Price of WMP plummets in GDT auction; BP reports record loss & job cuts; US new car sales weather storms; Hong Kong property sales dive; UST 10yr yield 1.88%; oil dips below US$30/bbl, gold stable; NZ$1 = 65.0 US¢, TWI-5 = 70.5

Price of WMP plummets in GDT auction; BP reports record loss & job cuts; US new car sales weather storms; Hong Kong property sales dive; UST 10yr yield 1.88%; oil dips below US$30/bbl, gold stable; NZ$1 = 65.0 US¢, TWI-5 = 70.5

Here's my summary of the key events overnight that affect New Zealand, with news GlobalDairyTrade auction prices have fallen 7.4%

The slump was led by an even sharper fall in the price of our main export - Whole Milk Powder - which was down 10.4%. Today's drop has left prices 24% below this time last year when they were on the rise, and has taken prices back to levels last seen in September.

The recent revisions down in the payout levels from most dairy companies may not have been steep enough. These new dairy prices levels will test and stress the patience of both farmers and bankers.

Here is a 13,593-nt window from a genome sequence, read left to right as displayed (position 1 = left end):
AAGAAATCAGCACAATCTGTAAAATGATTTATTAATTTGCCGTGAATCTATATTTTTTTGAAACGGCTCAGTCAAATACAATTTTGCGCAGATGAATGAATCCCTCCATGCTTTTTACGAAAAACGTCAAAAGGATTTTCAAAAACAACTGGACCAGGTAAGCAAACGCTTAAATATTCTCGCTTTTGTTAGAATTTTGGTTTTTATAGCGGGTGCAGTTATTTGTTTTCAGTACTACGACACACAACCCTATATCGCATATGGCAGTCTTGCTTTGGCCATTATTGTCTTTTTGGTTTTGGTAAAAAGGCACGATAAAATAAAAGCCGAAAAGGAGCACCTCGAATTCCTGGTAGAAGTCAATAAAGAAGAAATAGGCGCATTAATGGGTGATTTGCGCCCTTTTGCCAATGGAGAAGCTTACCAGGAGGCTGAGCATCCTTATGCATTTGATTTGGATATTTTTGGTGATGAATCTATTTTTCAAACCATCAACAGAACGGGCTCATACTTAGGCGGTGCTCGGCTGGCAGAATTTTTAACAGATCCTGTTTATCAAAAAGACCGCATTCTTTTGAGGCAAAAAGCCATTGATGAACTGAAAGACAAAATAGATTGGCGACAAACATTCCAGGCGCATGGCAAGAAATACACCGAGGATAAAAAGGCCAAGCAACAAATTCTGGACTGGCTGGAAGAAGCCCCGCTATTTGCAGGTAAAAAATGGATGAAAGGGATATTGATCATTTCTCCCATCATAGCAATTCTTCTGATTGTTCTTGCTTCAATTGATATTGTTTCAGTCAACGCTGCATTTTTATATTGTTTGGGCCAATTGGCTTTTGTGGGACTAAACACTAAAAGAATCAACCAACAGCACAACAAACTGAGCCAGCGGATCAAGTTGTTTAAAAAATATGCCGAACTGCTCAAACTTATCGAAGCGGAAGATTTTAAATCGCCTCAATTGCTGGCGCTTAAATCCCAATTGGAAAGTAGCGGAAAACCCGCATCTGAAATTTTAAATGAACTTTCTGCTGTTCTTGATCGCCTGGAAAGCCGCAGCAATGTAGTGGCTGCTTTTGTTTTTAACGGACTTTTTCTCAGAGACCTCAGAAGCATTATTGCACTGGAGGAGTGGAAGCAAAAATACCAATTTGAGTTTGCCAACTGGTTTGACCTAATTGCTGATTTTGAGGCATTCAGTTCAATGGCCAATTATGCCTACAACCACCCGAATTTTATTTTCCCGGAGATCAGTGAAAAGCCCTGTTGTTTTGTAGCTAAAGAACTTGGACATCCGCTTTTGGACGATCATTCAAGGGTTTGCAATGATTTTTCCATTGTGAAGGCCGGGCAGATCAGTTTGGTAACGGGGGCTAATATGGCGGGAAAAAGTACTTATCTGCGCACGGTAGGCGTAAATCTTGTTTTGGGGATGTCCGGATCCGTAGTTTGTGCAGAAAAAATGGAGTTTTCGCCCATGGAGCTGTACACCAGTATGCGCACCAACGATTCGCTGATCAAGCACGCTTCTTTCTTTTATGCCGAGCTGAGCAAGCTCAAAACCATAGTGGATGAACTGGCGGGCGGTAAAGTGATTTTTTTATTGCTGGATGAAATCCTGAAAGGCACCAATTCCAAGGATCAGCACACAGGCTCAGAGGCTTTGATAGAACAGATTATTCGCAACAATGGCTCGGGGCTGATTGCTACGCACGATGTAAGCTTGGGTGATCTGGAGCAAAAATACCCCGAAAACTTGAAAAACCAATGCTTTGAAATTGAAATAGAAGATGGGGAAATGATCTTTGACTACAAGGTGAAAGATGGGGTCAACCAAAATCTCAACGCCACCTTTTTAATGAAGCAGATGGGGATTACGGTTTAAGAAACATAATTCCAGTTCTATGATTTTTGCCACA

As for our currency, the auction result sparked the New Zealand dollar to flutter briefly, before recovering to pre-auction levels. 

BP has announced it suffered its largest ever annual loss of US$6.5 billion last year. With its net income around a quarter the size of analysts' expectations, the loss is bigger than that suffered in 2010, when it took a US$17.2 billion hit from the explosion in the Gulf of Mexico.

BP says it plans to cut 7,000 jobs, or nearly 9% of its workforce by the end of next year. 

The price of US crude oil slipped below US$30 a barrel overnight, as hopes of a deal between Russia and OPEC to cut output faded. The oil price is currently just over a US$1 lower than this time yesterday, at US$30.40 a barrel. Meanwhile Brent crude is down to US$33.30 a barrel.